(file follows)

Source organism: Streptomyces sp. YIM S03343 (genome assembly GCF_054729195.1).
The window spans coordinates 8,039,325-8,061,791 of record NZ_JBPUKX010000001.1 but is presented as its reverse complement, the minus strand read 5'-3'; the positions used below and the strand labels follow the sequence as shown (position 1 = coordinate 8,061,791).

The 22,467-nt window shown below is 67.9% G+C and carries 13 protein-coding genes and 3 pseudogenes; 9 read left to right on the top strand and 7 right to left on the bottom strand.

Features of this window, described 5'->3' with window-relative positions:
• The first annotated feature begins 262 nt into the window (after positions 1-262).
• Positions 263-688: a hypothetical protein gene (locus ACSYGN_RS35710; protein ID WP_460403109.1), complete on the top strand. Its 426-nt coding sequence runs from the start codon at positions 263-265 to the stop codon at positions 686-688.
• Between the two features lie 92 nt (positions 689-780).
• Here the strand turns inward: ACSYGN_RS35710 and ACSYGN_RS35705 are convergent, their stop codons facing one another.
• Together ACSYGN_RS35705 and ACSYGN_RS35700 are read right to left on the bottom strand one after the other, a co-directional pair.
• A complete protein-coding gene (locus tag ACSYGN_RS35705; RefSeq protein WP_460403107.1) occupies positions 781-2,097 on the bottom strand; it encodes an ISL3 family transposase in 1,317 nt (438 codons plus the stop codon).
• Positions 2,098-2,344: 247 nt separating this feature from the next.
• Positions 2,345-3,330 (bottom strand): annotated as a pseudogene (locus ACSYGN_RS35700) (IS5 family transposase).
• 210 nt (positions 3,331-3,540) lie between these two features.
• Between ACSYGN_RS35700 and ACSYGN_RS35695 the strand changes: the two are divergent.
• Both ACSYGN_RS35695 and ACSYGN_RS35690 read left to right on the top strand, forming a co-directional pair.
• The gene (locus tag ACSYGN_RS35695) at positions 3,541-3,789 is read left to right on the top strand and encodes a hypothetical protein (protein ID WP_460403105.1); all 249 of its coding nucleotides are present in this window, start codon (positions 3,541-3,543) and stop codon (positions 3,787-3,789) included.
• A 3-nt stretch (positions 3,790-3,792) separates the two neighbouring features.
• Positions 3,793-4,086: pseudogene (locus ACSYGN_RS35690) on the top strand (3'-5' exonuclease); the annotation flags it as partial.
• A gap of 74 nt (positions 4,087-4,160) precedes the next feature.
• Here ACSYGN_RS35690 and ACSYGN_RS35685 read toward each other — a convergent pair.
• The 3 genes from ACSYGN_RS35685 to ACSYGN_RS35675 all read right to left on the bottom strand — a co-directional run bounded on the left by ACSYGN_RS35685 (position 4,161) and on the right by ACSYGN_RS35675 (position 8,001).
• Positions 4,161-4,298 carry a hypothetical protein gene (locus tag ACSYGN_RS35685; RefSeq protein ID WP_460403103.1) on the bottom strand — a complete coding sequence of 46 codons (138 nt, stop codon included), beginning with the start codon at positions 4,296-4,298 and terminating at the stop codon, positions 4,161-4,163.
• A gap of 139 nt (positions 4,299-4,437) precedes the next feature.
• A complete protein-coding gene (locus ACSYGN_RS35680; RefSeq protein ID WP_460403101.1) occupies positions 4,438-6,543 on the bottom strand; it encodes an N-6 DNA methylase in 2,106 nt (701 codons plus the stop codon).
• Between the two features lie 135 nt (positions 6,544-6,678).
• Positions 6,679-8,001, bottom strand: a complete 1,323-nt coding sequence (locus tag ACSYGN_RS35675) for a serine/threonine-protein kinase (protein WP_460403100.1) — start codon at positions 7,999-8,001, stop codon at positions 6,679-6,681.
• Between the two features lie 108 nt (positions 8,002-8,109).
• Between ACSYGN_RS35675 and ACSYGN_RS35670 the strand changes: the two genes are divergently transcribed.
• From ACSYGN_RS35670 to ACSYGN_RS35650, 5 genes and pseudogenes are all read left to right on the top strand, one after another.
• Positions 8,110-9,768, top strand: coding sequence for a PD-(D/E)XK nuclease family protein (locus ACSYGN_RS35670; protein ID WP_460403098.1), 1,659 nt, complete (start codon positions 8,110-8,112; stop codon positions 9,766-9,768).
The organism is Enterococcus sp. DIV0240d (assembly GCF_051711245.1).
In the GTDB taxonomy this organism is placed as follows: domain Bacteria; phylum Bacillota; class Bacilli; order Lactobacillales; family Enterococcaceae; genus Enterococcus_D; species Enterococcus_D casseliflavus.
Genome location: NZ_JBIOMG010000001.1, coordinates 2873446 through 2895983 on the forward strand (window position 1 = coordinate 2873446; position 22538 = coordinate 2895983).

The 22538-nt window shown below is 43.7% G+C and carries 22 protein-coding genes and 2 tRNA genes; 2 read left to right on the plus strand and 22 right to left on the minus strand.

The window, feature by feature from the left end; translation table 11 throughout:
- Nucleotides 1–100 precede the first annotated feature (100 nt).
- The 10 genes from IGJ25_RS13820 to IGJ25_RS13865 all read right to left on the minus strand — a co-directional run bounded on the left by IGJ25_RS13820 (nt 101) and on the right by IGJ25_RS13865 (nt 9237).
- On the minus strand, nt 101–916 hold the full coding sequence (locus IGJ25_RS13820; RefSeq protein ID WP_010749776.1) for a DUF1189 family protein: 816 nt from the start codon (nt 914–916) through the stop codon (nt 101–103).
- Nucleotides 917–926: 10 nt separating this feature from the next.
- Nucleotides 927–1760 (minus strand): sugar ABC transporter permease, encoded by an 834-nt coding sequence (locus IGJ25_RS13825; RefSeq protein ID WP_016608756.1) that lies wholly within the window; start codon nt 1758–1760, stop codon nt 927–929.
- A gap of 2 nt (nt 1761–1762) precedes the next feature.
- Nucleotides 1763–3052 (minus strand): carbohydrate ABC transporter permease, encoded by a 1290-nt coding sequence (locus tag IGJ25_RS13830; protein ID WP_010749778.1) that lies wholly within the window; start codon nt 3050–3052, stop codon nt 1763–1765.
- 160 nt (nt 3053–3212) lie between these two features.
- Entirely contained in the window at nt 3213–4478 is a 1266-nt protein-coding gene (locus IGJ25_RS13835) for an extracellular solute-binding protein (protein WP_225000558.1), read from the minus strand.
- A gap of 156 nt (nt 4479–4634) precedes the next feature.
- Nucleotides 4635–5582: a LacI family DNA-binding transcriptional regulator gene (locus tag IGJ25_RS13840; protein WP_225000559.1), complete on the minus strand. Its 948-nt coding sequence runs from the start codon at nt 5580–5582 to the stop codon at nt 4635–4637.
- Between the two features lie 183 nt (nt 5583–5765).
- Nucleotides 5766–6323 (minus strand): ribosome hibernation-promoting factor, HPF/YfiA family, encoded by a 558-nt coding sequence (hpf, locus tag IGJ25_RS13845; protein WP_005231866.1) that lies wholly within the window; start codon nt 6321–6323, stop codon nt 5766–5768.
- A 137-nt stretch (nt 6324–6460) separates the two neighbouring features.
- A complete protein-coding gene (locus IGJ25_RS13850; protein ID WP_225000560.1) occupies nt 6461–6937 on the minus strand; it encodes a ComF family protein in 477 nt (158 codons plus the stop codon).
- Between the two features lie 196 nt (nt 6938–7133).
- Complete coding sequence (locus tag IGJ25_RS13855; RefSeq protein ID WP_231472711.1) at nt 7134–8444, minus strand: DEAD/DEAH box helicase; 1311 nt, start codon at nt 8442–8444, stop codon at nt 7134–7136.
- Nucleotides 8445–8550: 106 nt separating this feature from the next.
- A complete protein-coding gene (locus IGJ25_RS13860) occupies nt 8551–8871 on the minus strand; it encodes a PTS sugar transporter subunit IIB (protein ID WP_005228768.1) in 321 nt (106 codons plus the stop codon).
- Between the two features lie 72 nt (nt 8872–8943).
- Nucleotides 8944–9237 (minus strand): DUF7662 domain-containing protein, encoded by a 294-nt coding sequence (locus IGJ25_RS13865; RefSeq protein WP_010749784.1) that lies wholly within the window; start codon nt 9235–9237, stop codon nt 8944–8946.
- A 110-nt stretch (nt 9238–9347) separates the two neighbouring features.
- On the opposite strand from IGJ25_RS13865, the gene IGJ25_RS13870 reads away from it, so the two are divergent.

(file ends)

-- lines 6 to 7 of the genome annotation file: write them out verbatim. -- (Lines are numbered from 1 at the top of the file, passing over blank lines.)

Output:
• Positions 263-688: a hypothetical protein gene (locus ACSYGN_RS35710; protein ID WP_460403109.1), complete on the top strand. Its 426-nt coding sequence runs from the start codon at positions 263-265 to the stop codon at positions 686-688.
• Between the two features lie 92 nt (positions 689-780).